F-35 engine shows challenge of belt-tightening

By The Associated Press

WASHINGTON — For five years running, two presidents have tried to eliminate funding for a backup engine on a fighter jet, a program Defense Secretary Robert Gates calls unnecessary.

Congress, however, has rebuffed the White House and continues to fund the $465-million-a-year alternate engine for the F-35 Joint Strike Fighter, amid intense lobbying by General Electric, the corporate giant working with Rolls-Royce to develop that engine.
General Electric’s aggressive outreach ranges from running ads on the subway cars that congressional staffers take to work to deploying dozens of well-connected lobbyists to Capitol Hill and the Pentagon.
In recent weeks, as President Obama has readied a fiscal year 2012 budget that is likely to provide no funding for the second jet, managers from GE plants around the country have swarmed congressional offices to argue their case before dozens of new senators and House freshmen, many of whom were elected on a wave of voter anger with Washington’s big-spending ways.
Obama releases his budget today. The survival of the engine, first targeted for elimination by President George W. Bush in his 2007 budget, demonstrates the challenge of slashing government spending — even as the federal debt skyrockets.

The F-35, a jet that is the Pentagon’s biggest weapons program, is set to make up the lion’s share of the USA’s jet fighter force in the coming years. The stakes are high for General Electric and Rolls-Royce. Stopping development of the second engine would knock them out of the $100 billion market for the F-35 engines.
Sen. Rob Portman (R-Ohio)

Program targeted for elimination
The program’s supporters, including Republican House Speaker John Boehner, say it ultimately will lower costs because General Electric and Pratt & Whitney, which is developing the primary engine, would both be in position to compete for future government contracts to supply the engine once the jet is in production.
“The president has short-term issues,” says Rick Kennedy, a spokesman for GE’s aviation division. “The Congress has to make longer-term decisions, and if you can’t show your program is going to pay for itself through competition, it’s over. You go home.”
The engine is one of dozens of programs that still exist despite Obama’s calls for their elimination in his first budget.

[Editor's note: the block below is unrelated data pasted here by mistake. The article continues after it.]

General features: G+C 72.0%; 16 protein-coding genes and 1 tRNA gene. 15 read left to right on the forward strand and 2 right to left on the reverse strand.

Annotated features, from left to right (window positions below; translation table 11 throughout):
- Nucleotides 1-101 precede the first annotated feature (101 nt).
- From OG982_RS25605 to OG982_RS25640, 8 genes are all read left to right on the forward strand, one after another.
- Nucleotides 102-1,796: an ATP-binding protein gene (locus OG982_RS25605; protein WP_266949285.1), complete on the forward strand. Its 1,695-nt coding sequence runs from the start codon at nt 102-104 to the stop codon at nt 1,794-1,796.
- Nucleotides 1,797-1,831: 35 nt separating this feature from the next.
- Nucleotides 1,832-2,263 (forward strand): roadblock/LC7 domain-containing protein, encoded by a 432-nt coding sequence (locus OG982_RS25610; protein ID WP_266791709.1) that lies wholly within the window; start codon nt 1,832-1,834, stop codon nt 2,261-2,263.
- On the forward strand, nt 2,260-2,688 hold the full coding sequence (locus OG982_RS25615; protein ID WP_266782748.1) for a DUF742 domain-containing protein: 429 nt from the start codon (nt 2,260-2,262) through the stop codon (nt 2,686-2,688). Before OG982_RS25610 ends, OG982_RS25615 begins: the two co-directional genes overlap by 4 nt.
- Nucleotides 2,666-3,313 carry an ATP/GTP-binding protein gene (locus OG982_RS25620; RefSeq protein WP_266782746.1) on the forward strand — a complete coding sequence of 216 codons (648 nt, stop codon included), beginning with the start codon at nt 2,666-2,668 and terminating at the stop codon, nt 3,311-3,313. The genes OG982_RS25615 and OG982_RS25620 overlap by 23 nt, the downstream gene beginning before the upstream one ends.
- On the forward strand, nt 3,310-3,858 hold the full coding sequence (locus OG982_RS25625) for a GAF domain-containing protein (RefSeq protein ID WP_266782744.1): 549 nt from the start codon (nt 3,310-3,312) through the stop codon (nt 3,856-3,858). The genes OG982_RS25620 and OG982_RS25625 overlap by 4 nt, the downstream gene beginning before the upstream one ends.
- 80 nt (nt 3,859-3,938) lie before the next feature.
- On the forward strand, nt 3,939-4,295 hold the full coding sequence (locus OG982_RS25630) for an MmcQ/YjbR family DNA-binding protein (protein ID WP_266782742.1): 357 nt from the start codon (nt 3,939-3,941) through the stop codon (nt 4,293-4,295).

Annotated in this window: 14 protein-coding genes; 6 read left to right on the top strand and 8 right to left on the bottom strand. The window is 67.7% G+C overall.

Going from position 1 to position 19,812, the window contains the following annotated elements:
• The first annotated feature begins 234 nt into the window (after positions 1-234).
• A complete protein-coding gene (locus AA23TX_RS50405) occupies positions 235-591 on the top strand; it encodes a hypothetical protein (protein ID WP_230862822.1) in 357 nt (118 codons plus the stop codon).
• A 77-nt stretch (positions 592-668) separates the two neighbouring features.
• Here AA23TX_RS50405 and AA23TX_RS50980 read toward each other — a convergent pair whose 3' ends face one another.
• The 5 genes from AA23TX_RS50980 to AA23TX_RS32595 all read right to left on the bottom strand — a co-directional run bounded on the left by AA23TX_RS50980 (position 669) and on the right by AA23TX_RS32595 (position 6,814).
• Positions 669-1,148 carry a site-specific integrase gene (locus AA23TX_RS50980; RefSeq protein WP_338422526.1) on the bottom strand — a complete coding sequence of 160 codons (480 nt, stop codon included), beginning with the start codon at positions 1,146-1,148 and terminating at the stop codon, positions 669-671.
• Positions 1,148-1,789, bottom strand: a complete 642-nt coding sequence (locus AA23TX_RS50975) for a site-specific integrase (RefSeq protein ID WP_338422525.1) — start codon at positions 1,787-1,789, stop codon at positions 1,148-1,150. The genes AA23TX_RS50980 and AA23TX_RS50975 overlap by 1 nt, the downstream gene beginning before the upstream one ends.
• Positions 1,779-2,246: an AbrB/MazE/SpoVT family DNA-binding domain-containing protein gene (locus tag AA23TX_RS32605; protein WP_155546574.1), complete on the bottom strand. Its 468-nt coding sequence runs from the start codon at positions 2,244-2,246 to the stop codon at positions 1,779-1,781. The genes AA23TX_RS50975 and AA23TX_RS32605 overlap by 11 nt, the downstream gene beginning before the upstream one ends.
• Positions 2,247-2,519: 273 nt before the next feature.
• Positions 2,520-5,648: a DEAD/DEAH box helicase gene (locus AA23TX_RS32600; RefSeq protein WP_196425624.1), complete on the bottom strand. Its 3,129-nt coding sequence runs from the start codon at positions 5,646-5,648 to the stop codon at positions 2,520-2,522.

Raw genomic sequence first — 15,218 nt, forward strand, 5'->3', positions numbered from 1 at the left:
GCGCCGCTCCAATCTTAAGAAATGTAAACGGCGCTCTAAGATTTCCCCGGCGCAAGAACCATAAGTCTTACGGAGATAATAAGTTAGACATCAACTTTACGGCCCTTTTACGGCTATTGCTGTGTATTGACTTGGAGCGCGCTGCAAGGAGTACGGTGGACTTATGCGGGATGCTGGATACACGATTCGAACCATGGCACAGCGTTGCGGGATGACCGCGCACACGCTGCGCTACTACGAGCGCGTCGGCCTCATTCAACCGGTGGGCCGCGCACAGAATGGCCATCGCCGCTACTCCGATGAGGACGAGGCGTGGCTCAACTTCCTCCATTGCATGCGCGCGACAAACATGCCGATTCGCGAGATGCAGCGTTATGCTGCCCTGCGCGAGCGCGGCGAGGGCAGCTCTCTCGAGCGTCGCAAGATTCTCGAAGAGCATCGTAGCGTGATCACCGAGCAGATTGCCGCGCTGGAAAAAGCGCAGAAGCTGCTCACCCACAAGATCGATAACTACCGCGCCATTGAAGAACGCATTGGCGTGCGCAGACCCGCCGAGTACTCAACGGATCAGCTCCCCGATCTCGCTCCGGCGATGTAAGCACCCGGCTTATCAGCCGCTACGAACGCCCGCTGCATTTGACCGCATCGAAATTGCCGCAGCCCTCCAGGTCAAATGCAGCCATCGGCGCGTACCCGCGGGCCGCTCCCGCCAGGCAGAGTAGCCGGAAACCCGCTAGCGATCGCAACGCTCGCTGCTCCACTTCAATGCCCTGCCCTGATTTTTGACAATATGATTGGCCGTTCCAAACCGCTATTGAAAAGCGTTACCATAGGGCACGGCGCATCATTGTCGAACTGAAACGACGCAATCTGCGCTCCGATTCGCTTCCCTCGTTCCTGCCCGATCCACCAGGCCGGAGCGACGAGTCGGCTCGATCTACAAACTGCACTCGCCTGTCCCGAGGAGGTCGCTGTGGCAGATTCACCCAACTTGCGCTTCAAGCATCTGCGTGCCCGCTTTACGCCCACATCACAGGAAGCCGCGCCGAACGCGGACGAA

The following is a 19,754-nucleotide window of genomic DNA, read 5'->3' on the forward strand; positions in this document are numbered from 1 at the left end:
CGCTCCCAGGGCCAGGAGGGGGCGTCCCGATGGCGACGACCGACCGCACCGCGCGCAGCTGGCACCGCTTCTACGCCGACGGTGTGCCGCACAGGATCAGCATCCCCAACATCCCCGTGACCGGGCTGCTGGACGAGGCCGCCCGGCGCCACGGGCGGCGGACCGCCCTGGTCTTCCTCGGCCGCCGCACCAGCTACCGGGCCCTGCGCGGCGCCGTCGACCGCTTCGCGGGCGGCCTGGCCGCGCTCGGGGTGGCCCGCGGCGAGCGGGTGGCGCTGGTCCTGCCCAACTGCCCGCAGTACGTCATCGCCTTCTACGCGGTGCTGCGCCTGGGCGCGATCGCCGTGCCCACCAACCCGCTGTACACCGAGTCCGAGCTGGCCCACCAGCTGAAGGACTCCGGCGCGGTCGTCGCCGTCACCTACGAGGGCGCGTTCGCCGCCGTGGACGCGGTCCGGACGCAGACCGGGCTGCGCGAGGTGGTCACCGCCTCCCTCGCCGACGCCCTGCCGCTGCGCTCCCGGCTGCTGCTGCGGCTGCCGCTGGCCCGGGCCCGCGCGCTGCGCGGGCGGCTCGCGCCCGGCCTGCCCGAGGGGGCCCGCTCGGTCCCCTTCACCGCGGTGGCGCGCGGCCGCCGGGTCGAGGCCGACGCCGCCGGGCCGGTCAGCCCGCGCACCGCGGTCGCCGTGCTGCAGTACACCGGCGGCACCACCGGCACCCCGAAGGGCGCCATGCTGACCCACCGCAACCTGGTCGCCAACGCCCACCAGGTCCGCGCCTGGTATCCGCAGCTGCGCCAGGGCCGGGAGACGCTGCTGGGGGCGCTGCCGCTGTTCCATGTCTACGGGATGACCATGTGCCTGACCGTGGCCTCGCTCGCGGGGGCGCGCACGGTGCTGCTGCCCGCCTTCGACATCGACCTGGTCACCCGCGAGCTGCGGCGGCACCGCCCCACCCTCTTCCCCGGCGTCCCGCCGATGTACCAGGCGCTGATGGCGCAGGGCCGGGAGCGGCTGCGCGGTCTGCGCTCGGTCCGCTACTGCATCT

FUNDING: Budget sets battle over cuts
They range from a $7-million-a-year program that supports gifted students to a two-person federal agency that dispenses awards to people and programs that promote discovery and “reflect the visionary spirit and pioneering heritage of Christopher Columbus.” It received $750,000 last year, according to Executive Director Judi Shellenberger.
Even as Congress grapples with a record $1.5 trillion deficit this year, lawmakers have learned that “telling people ‘no’ is not a good way to get re-elected,” says Steve Ellis, vice president of Taxpayers for Common Sense. “But running annual budget deficits also is proving not a good way to get re-elected in this budget environment.”
Obama has been more successful than his predecessor in persuading Congress to eliminate programs. An independent analysis by the Committee for a Responsible Federal Budget found lawmakers accepted more than 60% of the $11.5 billion Obama proposed to cut in his 2010 budget from programs that require annual congressional approval. (Lawmakers have not approved a fiscal year 2011 budget, and the government is operating at 2010 spending levels under a stopgap budget measure that includes funding for the second engine.)
By contrast, in fiscal year 2006 —Bush’s most successful budget-slashing year — Congress agreed to roughly 40% of his proposed cuts.
But the mood in Congress is markedly different this year. Republicans, who took control of the House of Representatives in November’s elections, have promised deep spending cuts, setting the stage for weeks, if not months, of confrontation with Democrats who argue that steep reductions could stall the slow economic recovery.
Against this backdrop, General Electric is working hard to make its voice heard on Capitol Hill.
Total lobbying by GE and its subsidiaries soared to $39.3 million last year, a nearly 50% increase over 2009 levels. A team of 21 in-house General Electric staffers, including former Capitol Hill and Pentagon officials, lobbied on defense issues for the company during the last three months of 2010, congressional records show.
The company also paid outside lobbyists, including former senator John Breaux, D-La., to lobby on the alternate engine last year. Breaux did not respond to interview requests.
Kennedy, the GE spokesman, says the company also has spent millions on its advertising campaign but would not disclose the dollar amount.